Alessandro was keen to animate and do Lookdev as if there was no ghost treatment, and make it work, “I said: think of this as a digi-double, and only when Jason and Harold’s family agreed it is right, we can move on and decide how much Ghost effect to add.” This also had the advantage of addressing just one thing at a time, and not hunting for a ghost look while trying to also find the right expressions for Egon.
At the end of the film, the reconciliation of Egon with his daughter is a quintessential plot point, and MPC had to communicate all the subtext of the final scene, without being able to use any dialogue for Egon. The character animators had to provide faithful acting that was both true to the scene and take the acting choices of Bob Gunton and blend them with uniquely Harold Remis expressions.
At the start of the film, a bearded elderly driver obscured in the darkness of his truck’s cabin, is chased by an unseen creature that is eventually able to sideswipe the vehicle. As this Egon is only glimpsed and never really seen, Bob Gunton was not hired for these shots. These were to have been all 100% in camera but given the huge success of the final digital old farmer, as a late request, MPC did go back and add some digital Egon into some of these shots, in particular the glancing shot in the rear-view mirror.
While most films do storyboards and previz, Ghostbusters benefited from the Director doing ‘Shotboarding’. Here the director would take a series of key photos to explore a space and find good framing and blocking. Working in harmony with the DOP, this process allowed the VFX team to have a very accurate understanding of what would be needed. These shotboards were further helped with some traditional storyboards and some techviz, and were only used as a starting point for action on the day, but they still provided an extra and very strong dimension of visualization. ” The whole film was photo-boarded or shotboarded, we did have some storyboard for key sequences, but I don’t recall any previz for the film that we used,” Alessandro recalls. “Jason went to the locations with actors and himself took photos of the key moments of each scene,.. imagine a storyboard but done with photographs, and that became part of our visual bible… Jason really had a vision for this film.”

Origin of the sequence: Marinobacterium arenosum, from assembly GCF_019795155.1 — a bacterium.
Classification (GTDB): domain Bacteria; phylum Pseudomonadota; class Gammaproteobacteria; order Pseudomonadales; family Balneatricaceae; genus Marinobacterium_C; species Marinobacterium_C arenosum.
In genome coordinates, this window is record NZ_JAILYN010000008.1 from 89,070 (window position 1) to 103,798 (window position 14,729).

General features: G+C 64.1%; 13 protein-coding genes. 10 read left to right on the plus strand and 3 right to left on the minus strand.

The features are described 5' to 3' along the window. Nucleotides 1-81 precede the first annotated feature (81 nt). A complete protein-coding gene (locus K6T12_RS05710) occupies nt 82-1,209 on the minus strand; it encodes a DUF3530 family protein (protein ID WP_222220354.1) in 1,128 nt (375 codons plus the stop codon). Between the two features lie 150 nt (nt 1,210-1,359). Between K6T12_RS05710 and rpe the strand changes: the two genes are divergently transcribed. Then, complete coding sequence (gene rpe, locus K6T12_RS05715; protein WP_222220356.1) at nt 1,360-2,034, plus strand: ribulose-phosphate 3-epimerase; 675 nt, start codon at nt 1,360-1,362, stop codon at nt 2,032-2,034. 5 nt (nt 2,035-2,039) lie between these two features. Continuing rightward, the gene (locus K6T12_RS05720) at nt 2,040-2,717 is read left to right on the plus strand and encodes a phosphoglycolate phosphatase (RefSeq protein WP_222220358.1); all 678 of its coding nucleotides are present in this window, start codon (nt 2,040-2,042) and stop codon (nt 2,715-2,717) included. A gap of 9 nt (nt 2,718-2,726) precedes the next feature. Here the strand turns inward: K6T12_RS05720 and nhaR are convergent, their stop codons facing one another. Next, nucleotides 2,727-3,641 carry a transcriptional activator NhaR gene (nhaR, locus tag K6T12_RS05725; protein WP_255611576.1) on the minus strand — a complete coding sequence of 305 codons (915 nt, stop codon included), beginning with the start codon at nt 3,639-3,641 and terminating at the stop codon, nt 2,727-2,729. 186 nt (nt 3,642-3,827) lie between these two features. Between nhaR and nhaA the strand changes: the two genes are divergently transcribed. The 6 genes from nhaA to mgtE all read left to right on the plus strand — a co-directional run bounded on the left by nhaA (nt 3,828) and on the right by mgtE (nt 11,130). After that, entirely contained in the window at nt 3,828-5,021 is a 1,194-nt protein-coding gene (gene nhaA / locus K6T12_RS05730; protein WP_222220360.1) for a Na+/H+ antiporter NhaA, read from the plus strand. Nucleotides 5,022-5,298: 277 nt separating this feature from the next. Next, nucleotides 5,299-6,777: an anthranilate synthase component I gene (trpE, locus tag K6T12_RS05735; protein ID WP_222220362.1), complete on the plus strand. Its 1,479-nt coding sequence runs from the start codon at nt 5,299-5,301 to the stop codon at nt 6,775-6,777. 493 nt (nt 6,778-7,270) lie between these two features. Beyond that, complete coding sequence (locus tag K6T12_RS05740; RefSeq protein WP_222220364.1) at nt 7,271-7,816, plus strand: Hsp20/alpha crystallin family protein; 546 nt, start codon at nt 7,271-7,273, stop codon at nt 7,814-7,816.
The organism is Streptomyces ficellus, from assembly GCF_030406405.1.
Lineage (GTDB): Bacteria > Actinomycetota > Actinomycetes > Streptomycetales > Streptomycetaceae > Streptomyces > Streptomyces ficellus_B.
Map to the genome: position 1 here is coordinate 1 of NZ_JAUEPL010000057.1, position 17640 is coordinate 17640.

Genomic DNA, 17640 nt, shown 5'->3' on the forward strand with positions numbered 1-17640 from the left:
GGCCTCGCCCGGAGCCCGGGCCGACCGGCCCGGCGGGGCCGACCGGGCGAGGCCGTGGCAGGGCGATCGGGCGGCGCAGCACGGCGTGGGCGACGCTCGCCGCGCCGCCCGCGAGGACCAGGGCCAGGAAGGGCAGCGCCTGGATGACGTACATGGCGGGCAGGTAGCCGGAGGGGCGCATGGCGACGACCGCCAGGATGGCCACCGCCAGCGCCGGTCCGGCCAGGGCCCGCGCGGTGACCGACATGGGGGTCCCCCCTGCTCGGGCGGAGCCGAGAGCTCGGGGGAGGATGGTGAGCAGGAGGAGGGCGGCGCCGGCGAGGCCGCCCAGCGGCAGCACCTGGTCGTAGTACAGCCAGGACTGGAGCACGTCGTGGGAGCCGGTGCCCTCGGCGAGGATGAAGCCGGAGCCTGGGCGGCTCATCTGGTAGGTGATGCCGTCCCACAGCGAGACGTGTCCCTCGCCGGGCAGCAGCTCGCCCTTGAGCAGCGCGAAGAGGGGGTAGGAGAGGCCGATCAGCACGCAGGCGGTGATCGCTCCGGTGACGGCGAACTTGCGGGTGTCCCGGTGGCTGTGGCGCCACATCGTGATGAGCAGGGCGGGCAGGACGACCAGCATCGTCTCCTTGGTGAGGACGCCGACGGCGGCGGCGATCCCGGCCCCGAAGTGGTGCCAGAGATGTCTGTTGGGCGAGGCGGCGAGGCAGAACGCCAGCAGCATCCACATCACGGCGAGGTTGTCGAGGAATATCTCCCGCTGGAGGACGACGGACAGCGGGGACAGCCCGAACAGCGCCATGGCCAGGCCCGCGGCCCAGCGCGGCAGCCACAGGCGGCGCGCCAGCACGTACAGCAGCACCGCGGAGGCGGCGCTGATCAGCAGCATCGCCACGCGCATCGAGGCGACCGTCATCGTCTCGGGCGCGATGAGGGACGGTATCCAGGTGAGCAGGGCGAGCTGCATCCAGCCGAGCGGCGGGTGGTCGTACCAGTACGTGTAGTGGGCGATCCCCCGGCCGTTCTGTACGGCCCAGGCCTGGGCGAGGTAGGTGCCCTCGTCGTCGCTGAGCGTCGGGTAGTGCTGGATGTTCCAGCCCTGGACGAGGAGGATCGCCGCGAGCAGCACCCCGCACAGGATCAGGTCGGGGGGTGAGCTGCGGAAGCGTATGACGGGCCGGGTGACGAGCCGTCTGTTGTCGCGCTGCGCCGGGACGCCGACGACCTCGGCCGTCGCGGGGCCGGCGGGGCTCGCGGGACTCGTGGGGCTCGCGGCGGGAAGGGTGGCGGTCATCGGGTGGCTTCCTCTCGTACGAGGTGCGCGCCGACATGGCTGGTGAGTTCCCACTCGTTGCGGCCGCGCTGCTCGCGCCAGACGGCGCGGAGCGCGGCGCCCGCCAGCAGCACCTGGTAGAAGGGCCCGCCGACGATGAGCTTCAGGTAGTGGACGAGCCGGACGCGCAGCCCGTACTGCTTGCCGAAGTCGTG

Gozer was fully digital from the neck down. While the actor did have a costume on set, in the end, the dynamics and lighting that allowed Gozer to have the level of presence on screen meant that a fully digital suit was preferred. This also allowed for a more surreal appearance as the team could lengthen her limbs. So while the team remained faithful to the performance, the composited face was often placed higher in the shot, and the leg and arms lengthened.
Sheena and the creative team did an experiment with a more ethereal look for Gozer, working with DNEG they pioneered a new technique. “I designed something that was quite complex, where the character was time-sliced. So as Gozer moved in space, different parts of the character sliced forwards and backwards in time, which we called Time-Displacement” Sheena explains. “DNEG came up with something really pretty clever. They came up with this wonderfully creative and technical solution in Houdini. DNEG did an outstanding job, but it just wasn’t right for this project. Jason and I discussed it, and there was one particular movement test that we did, that was moving the camera at the same time as doing the effect that gave really super cool results, but it was just not right for Afterlife” Achieving the final Gozer fell to Alessandro. “We really wanted to give the impression of what was in the 1984 film, but with a twist from the newest technology,” he explains.
Trevor finds Ecto-1 in the barn under a tarp. Trevor repairs Ecto-1 and takes it for a joy ride in a field of corn. The field and the driving sequence were in-camera as the art department had planted corn months ahead. At the end of the cornfield sequence, Trevor loses control of the Ecto-1 and flies off and hits the road.